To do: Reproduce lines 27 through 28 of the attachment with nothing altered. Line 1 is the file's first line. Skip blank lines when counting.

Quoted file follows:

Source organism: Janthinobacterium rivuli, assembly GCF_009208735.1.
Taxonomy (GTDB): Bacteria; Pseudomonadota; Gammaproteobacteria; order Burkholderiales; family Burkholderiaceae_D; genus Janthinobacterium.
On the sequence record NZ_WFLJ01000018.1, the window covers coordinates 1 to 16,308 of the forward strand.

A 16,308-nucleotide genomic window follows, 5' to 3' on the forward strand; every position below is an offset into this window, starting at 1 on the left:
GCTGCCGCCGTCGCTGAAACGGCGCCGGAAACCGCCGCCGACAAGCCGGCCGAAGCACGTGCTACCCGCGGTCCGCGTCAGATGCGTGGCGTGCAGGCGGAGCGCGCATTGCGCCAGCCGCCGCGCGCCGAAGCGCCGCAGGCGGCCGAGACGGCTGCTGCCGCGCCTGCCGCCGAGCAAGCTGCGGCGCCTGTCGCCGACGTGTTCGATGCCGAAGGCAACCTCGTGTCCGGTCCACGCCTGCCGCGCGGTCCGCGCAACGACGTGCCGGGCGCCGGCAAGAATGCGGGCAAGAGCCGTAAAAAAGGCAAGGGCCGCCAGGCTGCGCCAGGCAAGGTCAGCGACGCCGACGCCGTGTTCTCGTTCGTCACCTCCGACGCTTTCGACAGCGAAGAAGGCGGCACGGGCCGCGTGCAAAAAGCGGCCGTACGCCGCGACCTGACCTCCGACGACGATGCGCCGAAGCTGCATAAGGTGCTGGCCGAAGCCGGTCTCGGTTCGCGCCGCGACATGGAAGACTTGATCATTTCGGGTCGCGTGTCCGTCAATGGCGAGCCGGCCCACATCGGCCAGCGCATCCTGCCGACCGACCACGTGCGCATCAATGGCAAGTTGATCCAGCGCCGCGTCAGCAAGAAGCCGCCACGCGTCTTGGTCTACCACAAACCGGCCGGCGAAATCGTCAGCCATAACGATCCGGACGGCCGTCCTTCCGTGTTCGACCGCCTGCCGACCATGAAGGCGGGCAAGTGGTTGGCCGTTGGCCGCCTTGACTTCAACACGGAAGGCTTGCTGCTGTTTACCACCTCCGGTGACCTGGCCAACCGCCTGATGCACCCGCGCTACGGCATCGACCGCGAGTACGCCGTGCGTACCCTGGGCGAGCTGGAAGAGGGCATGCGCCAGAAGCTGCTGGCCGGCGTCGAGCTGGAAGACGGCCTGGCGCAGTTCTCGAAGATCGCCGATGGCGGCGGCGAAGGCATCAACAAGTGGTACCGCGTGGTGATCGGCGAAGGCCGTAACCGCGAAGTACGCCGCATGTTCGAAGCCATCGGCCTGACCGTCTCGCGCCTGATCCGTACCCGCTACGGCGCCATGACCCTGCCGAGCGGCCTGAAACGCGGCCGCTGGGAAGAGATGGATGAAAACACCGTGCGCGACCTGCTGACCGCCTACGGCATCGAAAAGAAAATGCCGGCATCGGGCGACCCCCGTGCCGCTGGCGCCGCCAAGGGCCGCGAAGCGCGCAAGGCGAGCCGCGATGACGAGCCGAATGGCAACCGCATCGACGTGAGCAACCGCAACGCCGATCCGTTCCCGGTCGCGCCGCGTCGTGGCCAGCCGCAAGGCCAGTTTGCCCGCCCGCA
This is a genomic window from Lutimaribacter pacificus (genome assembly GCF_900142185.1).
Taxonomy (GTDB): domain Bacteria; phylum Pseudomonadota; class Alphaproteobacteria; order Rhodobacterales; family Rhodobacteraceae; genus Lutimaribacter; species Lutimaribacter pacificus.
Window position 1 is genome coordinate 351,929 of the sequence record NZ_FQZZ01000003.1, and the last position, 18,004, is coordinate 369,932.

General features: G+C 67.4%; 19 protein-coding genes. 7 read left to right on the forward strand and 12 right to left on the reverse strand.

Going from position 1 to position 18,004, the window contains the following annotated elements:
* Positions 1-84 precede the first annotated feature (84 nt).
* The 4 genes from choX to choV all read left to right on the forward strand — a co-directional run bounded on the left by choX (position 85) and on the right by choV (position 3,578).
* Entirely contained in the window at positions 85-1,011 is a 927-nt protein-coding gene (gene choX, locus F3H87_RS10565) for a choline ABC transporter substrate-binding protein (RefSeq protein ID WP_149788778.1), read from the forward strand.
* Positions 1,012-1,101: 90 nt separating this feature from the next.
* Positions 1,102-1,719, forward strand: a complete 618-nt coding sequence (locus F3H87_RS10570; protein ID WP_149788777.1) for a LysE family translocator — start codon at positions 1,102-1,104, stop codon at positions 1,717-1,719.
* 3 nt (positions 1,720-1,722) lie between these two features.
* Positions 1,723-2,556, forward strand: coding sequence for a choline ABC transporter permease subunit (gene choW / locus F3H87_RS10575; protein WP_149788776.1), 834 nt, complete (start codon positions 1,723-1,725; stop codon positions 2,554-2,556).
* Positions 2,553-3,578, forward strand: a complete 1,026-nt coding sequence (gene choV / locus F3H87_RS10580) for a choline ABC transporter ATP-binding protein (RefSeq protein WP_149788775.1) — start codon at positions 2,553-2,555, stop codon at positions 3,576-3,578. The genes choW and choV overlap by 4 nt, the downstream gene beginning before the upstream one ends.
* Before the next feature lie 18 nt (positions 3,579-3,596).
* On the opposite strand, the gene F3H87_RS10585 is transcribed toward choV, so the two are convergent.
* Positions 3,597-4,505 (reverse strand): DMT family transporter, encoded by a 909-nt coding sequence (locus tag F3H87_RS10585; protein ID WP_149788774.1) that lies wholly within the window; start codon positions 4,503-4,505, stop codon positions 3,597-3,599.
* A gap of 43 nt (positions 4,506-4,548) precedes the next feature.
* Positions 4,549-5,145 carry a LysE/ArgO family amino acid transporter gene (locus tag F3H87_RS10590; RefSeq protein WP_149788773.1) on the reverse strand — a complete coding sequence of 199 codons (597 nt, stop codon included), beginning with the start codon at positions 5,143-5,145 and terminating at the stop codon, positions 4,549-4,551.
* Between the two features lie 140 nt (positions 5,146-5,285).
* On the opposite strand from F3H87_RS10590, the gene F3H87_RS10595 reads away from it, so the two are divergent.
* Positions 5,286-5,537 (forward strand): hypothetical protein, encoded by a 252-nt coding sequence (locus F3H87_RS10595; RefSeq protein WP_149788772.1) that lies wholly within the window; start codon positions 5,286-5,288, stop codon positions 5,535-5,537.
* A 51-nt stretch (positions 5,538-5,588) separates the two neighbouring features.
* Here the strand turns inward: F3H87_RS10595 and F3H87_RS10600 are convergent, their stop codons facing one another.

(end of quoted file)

* A 51-nt stretch (positions 5,538-5,588) separates the two neighbouring features.
* Here the strand turns inward: F3H87_RS10595 and F3H87_RS10600 are convergent, their stop codons facing one another.